I was born and raised in Cameroon, and thus my link with Africa is like the indelible and indescribable bond a child has with its mother.  Cameroonians borrowed a famous quote from Napoleon and made it their own.  “Impossible n’est pas Camerounais” means “Impossible is not Cameroonian;” a proverb that explains the Cameroonian’s resilience.  Growing up in Cameroon meant embracing that certainty that anything is possible; and so despite the political and socio-economic challenges that the country faces, students in my graduating high school class chatted constantly and excitedly about their successful future as engineers, doctors and lawyers.

Nothing was impossible, and when the Italian embassy granted me the sought-after international student visa, I felt like Charlie of ‘Charlie and the Chocolate Factory’ with my golden ticket to opportunity.  I traveled to Europe as a very young adult and enrolled in an intensive course on Italian Language and Culture.  Europe had given me my first taste of independence, but I wanted more.  I immigrated to the United States where I joined the U.S. Navy, which promptly deployed me right back to Italy.  This time around, the stars must have been aligned because I met Mr. Right.  I married him of course thus forever sealing a truly romantic bond with Europe.

In keeping with the familial ties established in Africa and Europe, my relationship with North America could be described as that of a father who with unconditional love and support has allowed his daughter everything she needs to foster all the attributes it would take to propel anyone to triumph beyond their wildest dreams.  Immigrants are drawn to the American dream defined by James Truslow Adams as a life which “should be better and richer and fuller for everyone, with opportunity for each according to ability or achievement” regardless of social class or circumstances of birth.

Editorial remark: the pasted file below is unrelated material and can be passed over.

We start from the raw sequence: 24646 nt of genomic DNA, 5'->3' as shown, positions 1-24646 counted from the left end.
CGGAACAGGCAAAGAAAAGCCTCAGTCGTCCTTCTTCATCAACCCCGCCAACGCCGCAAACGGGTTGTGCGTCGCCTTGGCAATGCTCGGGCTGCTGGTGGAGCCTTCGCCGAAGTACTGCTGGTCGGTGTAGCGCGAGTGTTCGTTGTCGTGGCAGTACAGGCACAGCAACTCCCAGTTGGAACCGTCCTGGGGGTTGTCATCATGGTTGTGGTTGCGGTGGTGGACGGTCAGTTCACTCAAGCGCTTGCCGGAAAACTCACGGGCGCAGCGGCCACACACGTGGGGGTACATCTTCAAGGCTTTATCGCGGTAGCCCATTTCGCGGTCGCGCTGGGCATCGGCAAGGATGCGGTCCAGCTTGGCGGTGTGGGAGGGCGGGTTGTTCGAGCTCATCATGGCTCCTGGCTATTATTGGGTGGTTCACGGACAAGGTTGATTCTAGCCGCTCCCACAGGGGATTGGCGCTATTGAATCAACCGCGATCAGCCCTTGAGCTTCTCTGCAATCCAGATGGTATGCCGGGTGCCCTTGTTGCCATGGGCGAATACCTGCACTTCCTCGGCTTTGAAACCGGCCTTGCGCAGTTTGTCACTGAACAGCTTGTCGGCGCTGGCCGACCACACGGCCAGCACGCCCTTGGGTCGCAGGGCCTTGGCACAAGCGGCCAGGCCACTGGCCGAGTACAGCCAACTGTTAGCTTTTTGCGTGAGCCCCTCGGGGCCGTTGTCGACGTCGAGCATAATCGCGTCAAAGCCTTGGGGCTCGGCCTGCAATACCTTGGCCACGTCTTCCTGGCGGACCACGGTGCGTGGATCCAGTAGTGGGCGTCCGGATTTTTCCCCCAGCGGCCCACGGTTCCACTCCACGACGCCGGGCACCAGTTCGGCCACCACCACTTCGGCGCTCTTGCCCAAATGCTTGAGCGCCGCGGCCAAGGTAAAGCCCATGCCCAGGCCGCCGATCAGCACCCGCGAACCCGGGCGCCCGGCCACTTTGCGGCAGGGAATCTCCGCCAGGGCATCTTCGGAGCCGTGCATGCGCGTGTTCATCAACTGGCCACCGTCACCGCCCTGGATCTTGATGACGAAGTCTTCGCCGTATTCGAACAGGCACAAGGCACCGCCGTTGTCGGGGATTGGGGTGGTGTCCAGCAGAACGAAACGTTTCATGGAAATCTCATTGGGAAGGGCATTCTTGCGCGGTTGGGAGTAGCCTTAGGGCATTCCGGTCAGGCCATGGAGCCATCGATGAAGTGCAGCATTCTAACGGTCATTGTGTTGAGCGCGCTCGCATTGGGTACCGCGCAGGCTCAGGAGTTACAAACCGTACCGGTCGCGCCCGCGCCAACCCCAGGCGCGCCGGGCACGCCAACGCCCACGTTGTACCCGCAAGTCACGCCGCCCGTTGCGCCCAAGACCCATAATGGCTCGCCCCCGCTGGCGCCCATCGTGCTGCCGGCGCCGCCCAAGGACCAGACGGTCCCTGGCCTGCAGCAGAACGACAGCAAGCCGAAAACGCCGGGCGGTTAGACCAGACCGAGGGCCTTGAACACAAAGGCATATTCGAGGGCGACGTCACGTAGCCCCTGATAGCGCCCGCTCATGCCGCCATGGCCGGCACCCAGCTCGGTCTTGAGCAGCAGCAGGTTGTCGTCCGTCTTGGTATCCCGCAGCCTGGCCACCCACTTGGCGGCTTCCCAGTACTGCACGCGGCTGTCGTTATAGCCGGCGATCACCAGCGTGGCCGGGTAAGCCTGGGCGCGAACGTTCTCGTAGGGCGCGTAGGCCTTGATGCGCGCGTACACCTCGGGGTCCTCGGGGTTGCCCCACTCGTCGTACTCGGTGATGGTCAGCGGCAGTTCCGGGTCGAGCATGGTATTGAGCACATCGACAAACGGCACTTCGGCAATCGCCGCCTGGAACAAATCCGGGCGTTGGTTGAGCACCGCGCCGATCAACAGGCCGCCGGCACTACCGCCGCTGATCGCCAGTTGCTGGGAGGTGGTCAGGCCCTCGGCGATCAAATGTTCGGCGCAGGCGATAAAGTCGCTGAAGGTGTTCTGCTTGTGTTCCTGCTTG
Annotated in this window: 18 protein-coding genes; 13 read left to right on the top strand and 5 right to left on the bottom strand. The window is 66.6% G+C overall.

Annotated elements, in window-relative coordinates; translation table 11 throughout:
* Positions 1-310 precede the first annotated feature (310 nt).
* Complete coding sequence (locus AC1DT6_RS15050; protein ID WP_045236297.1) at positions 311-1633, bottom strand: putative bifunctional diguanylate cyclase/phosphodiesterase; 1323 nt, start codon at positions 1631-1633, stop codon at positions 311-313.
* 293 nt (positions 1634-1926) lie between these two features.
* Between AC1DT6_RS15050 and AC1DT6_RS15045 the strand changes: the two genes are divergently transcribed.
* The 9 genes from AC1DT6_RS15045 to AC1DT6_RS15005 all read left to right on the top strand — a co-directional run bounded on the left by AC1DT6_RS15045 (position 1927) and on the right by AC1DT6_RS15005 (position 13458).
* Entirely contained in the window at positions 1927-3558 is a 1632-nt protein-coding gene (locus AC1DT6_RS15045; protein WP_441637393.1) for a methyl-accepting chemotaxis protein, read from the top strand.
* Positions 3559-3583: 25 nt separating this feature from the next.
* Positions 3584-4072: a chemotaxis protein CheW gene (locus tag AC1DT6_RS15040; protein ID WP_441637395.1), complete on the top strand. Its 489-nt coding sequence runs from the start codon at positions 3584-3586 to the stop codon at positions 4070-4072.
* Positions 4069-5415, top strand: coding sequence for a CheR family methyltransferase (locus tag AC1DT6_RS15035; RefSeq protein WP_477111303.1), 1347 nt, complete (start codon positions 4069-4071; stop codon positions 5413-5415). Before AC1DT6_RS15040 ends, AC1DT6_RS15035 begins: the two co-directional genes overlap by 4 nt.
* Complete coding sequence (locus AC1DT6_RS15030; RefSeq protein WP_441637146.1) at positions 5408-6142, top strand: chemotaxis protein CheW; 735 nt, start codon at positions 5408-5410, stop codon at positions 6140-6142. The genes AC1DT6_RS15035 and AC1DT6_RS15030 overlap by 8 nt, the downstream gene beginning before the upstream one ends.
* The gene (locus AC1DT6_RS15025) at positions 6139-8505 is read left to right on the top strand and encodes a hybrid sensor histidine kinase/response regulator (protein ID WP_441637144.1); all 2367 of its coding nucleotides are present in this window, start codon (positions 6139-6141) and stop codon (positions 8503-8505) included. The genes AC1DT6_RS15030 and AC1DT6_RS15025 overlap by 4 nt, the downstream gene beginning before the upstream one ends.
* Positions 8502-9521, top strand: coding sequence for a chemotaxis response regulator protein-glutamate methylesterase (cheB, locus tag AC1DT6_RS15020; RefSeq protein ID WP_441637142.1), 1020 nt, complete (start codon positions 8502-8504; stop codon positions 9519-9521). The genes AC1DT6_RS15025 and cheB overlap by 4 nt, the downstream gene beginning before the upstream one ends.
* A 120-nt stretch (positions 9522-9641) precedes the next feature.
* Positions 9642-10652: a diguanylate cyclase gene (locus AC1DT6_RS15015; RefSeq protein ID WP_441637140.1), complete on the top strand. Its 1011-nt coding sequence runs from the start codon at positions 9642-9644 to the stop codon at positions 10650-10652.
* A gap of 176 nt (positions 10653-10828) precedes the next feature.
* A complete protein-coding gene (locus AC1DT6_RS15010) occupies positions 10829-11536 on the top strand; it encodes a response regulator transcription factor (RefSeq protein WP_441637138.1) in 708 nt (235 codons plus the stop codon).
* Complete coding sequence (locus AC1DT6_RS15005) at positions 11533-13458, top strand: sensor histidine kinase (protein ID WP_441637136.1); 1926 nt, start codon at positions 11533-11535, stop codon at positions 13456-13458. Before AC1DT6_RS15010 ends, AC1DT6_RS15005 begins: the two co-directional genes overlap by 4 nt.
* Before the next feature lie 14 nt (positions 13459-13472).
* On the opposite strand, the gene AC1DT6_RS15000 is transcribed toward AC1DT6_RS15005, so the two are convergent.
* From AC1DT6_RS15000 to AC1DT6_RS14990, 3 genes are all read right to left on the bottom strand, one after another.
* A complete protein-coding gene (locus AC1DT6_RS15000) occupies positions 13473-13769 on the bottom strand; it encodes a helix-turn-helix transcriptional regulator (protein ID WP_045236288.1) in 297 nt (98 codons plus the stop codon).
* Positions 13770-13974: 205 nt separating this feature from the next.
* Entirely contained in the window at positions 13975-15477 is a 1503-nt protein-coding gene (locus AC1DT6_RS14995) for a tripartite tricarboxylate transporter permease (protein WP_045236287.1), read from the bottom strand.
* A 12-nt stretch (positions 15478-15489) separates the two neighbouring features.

My childhood dreams gradually evolved into a reality that bordered on the realm of unbelievable when I joined the War Eagles of Patrol Squadron Sixteen and flew operational flights out of several countries from the Gulf of Mexico to the North Atlantic and the Eastern Mediterranean.

I joined the Navy’s Foreign Area Officer (FAO) community when I learned that a background with connections to three continents permits me an edge as a regionally focused expert representing the U.S. Department of Defense to foreign governments.

FAOs transform innate or acquired political, cultural, sociological, economic and geographic awareness into strategic critical thinking in order to augment the effort to foster security and stability even in the most tumultuous regions of the world.

The duties of a FAO are extensive and varied and include supporting joint staffs, and fleet, component and combatant commanders for significant military-diplomatic interaction in order to achieve success in current and future non-kinetic operations.

As a member of the Sixth Fleet staff, I contribute policy support to the Commander, Deputy Commander and immediate staff regarding the political, diplomatic and interagency dimensions of military operations in Africa.

FAOs thrive on adventure and challenge, and they enjoy being involved in varied social customs and cultures.  For me, revisiting past connections, establishing new rapports and projecting future opportunities to interact and collaborate with others makes for a truly unique and rewarding experience.

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Navy Foreign Affairs Officers: Building Partnerships through Presence